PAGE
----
Panel Builder US

A new age in digital transformation is requiring manufacturers to rethink their existing business models and corresponding infrastructure. To remain relevant and competitive in the age of Industry 4.0, manufacturers need to do more than simply adopt digital technologies and deploy predefined processes in isolated islands of automation as they have done in the past.

 

 

 

 

For someone unfamiliar with how to protect electrical enclosures used in very rigorous industrial environments, the terms “purge” and “pressurization” can conjure up all kinds of curious questions. The purpose of this paper is to help clarify for both the uninformed and for those who are partially informed and are considering the use of such a system, what a purge and pressurization system is.

 

 

The line between programmable relays and micro PLCs has moved to a much lower price point over the last few years, making a micro PLC a better option for controlling many small to medium size machines. Micro PLCs are no more expensive nor difficult to use than programmable relays in these applications, and the required training is about the same, as is the programming effort.

 

 

 

 

If you produce industrial control panels (ICPs) for installation in the U.S. and/or Canada, you know how critical it is to confirm their safety and reliability. Workers, businesses, and communities depend on it. Your customers also want to be assured that your panels will be approved by inspectors upon installation. Red tags, costly repairs, and delays are unacceptable. But just as critical to your success as a manufacturer is a safety evaluation process that supports the way you do business – whether you are mass producing a single panel model, producing individual control panels or short runs of panels for intermittent delivery, or have another production and delivery approach.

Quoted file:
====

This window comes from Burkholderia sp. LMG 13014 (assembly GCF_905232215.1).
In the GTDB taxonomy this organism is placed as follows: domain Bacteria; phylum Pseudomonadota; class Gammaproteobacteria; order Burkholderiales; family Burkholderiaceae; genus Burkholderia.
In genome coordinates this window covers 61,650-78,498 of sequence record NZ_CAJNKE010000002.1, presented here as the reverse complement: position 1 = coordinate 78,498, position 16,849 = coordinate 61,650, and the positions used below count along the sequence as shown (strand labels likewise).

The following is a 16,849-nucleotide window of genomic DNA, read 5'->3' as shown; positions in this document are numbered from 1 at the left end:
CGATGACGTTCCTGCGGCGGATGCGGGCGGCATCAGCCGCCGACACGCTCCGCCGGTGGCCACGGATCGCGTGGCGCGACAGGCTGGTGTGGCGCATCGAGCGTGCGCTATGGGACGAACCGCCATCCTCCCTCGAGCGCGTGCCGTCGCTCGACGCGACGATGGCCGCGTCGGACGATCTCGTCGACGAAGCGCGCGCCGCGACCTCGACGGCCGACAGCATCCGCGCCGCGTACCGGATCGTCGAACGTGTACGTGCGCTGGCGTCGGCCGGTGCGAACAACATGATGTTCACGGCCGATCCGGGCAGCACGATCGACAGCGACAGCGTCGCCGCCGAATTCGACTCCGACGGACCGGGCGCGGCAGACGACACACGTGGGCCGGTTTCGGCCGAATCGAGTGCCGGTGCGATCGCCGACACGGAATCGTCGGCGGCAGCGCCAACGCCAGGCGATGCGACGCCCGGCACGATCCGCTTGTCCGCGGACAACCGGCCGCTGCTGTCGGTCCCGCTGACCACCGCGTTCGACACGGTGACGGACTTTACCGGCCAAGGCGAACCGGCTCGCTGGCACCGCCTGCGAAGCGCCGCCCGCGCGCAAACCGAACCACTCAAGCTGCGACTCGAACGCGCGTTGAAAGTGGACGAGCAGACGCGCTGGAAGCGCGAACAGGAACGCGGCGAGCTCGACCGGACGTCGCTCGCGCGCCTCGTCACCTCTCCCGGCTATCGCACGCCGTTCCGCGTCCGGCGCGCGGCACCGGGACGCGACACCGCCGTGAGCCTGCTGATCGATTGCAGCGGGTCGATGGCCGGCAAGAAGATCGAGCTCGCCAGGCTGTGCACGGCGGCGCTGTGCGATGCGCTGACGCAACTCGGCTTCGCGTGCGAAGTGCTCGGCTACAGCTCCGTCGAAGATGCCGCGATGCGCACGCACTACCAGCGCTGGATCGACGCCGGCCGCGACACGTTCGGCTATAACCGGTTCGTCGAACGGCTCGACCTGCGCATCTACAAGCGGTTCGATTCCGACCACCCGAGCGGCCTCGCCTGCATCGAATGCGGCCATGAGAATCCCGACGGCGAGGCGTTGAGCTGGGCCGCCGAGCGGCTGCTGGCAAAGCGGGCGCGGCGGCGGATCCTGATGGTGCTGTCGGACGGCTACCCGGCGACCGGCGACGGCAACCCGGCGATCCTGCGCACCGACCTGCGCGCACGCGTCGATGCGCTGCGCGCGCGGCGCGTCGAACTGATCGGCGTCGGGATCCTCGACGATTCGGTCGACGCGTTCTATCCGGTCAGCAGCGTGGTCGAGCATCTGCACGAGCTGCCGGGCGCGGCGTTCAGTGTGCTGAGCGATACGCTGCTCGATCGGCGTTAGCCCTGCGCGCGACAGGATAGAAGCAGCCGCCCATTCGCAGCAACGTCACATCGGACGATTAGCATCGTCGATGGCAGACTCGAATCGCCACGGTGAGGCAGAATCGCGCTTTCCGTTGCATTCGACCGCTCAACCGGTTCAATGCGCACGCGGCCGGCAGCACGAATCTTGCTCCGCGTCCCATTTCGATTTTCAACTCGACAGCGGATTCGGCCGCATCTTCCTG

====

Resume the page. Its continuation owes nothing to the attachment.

Housing electrical components inside an enclosure is a requirement in industrial applications. The enclosure is required to protect the controllers, power distribution components, power supplies and other electronics from harsh factory floor environments. Factories, plants and facilities often experience relatively warm ambient temperatures, and many of the electrical components housed in the control enclosure generate heat, so many enclosures require cooling. In some instances, such as for outdoor installations, enclosures may require heating.

 

 

 

 

The threats that make enclosure thermal management necessary to begin with reach the height of their destructive energies all at once, once a year, in the summertime. While some logistics of manufacturing become vastly less complicated in the summer sun, several interrelated changes in the weather threaten the critical electronics that allow production lines to operate. These factors—heat, debris, and moisture—must be planned for and neutralized.

 

There are many important items to consider when choosing a controller for machine and process automation. Breaking down the equipment’s operational needs is a starting point and will help evaluate the range of controllers specified by OEMs or machine builders. Depending on how the equipment fits into the larger manufacturing environment, the automation system can provide a complete solution or just control individual parts.

 

 

 

Electrical enclosures serve to protect electrical devices from adverse environmental influences, such as dirt, other particulates, moisture, or chemicals that could damage components. Plus, by housing electrical devices inside a secure enclosure or box, personnel are protected from electrical hazards such as electric shock, arc flash, and burns. However, electrical devices generate heat as a byproduct of their operation. When the heat load of the electrical devices within an enclosure exceeds the heat dissipation achieved through natural convection, the temperature inside the enclosure will rise.

 

Editor's Pick: Featured Product News


 

Design and controls engineers can now more easily access, configure and manage HART devices using the new Allen-Bradley FLEX 5000 highly integrated HART I/O modules. The simplified programming experience, available with the Studio 5000 Logix Designer application, can help simplify design, maintenance and operational productivity.

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